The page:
'I wish some people would grow up.'
'Some people just don't think.'
'Some people are so insensitive.'
'Some people are so opinionated.'
We've all thought and said these things at some point. We've all felt amazed at the behavior and thinking of 'some people.' Here's the problem: all too often we happen to fall into the 'some people' category ourselves. Each of us at some point acts in ways that are immature, thoughtless, insensitive, opinionated, and every other flavor of frailty available to human beings.
Why is it when someone else runs a yellow light or pulls in front of us in the highway, we get self righteous and indignant but when we run the yellow or cut in front of another car, we don't consider it to be such a crime?
Why can't Democrats fathom how a person of integrity could possibly be a Republican? Why can't Republicans believe someone would actually be a card-carrying member of the Democratic Party?
Why is it that we can be so appalled by an organization's behavior, a neighbor's behavior, or even our spouse's behavior where we can't believe they could be so inappropriate and disrespectful? Being appalled suggests that we are not guilty of the same behavior at times ourselves. Au contraire. Feeling self-righteous implies our way of seeing the world is the all-encompassing truth, that there is nothing to learn from the view of others.
A little humbling, no? We are all guilty of the indecencies we accuse others of perpetrating, but in the moment that reality can be completely lost on us. What's at work in each of us that allows us to see life this way?
Let's take a look at what the Torah says. There is a profound passage in the Talmud that talks about how it is even possible for a person to become indignant and self-righteous, or commit any sin for that matter. The Talmud says it can only happen if a person is overcome by a 'ruach shuts,' literally, a spirit of mishugas. When we are caught in our egoic mishugas we look outside to find the problems, not inside.
We see things wrong with everything but ourselves ' we see life with absolutely no humility. Other people are hypocritical, other people are thoughtless, other people are insensitive, but our behavior gets conveniently rationalized. It's a perspective that comes from the spirit of mishugas and we all fall into it.
This does not mean we should lie down and do nothing when others are thoughtless or hurtful, or that we don't need to address someone else's behavior if it was inappropriate. It simply means that when we start getting appalled and self-righteous about their behavior, we are getting lost in our own mishugas, and we are incapable of handling the situation with wisdom and grace at that moment. This is where bad will, broken relationships and estrangement are born. This is where ugly controversies, partisanship and community divisiveness is born.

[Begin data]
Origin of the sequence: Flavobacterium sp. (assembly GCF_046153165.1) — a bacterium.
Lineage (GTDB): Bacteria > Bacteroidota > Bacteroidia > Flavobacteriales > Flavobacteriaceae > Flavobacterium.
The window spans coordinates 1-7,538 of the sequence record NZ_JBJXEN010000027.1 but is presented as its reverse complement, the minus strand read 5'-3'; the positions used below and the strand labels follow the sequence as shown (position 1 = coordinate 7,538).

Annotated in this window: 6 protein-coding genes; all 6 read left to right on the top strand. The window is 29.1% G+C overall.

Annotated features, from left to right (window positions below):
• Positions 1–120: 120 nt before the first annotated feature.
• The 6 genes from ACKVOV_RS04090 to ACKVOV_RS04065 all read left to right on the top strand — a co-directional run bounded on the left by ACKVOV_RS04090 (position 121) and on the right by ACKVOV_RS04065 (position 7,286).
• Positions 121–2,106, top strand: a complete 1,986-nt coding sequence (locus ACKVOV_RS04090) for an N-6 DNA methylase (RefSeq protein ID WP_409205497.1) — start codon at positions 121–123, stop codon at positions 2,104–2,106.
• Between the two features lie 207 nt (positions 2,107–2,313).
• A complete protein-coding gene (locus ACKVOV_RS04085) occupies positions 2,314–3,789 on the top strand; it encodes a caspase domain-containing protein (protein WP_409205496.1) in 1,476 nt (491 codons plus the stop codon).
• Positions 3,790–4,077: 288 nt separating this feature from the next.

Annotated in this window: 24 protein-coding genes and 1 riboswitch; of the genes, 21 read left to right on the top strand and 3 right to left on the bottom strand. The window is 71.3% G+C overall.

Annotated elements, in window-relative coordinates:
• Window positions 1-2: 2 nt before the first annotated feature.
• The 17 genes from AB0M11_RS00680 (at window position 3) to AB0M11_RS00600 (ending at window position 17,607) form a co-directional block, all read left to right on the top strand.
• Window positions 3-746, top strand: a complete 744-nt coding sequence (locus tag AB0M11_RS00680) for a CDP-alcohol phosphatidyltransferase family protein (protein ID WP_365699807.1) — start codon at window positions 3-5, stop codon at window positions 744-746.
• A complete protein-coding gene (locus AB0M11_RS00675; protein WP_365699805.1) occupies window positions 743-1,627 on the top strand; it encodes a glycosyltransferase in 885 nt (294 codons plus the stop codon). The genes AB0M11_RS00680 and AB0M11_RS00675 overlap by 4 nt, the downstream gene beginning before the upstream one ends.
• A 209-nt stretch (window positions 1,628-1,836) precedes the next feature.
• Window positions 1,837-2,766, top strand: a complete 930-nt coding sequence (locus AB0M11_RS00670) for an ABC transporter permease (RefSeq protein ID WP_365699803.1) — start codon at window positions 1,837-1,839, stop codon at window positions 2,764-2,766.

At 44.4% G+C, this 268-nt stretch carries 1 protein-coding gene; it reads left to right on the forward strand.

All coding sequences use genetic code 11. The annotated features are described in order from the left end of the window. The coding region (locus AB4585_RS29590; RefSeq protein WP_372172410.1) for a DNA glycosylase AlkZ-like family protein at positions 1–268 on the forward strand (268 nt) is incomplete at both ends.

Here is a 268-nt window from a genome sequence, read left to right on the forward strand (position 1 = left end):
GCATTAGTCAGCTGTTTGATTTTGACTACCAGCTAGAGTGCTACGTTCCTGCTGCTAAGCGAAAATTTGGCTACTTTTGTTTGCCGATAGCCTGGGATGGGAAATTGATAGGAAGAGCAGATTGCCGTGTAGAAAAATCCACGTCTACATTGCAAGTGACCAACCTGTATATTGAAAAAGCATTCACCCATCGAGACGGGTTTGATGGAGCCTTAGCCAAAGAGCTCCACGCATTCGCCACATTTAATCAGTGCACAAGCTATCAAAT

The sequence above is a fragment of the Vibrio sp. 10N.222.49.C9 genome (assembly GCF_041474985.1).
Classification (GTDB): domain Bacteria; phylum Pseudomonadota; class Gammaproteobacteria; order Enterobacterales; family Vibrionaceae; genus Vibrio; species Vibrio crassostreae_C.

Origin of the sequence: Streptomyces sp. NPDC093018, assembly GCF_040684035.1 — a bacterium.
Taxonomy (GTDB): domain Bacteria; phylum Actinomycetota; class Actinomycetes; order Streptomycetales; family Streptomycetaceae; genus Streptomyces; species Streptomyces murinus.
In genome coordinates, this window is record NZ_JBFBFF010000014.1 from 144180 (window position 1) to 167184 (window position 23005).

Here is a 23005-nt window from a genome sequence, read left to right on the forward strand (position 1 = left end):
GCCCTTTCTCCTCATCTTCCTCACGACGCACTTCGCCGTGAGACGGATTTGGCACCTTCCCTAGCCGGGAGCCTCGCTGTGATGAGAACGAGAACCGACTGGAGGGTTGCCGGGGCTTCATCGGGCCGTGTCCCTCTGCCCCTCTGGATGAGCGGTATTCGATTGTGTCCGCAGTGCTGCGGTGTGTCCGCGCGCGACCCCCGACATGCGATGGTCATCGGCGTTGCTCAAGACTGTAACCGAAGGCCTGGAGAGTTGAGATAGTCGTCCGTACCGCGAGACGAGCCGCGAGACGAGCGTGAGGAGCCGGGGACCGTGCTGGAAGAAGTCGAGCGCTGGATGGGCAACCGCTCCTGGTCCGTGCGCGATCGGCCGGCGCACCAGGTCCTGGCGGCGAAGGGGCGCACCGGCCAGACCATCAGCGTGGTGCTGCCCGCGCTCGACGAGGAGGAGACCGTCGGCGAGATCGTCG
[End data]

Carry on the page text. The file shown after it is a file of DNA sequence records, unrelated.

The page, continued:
The Jewish sources say there is a very simple, albeit counterintuitive, path out of this very natural reactivity and drama we create in our own minds: we change our relationship to our own self-righteousness. We begin to stop trusting this feeling and start to see it as an indication that internal mishugas is afoot. The moment we begin to feel ourselves fill up with that feeling of being appalled, of being indignant, let it be a red light that we are beginning to dip into the contamination of our own egos. Instead of believing our self-righteousness and indignation without question, let it be a sign that our perception is getting cloudy, and that we are losing our perspective.
Imagine how life would be different if when we saw someone run a yellow or cut us off in traffic, we had the thought, 'Wow, I do that sometimes myself, I need to be more careful about that.'
Imagine how life would be different if we understood that when we saw someone getting opinionated about life, living as if their opinion and fact were indistinguishable, we saw it as something we all fall into. Imagine what life would be like if we waited until the mishugas passed and then went to discuss the issue at hand with the offending party, be it our spouse, our child, our co-worker, or a person on the street.
How would we be able to tell if we are being successful at seeing the mishugas for what it is? If we find ourselves seeing others' behavior with more humility, knowing that we are also capable of the same inadequacies, or if we find ourselves feeling a little doubtful or suspect about being so appalled, knowing that nothing of value can come from that feeling we have begun to be part of the solution.
The world outside would begin to reflect the change that we have begun to make from the inside. People would begin to look more lost in their own 'ruach shtus' and less premeditated when they made mistakes. Situations would begin to look less threatening and worthy of fighting or ending relationships over. The spirit of mishugas would get deflated, and when that happens, more goodness, wisdom, and helping of others enter in its place.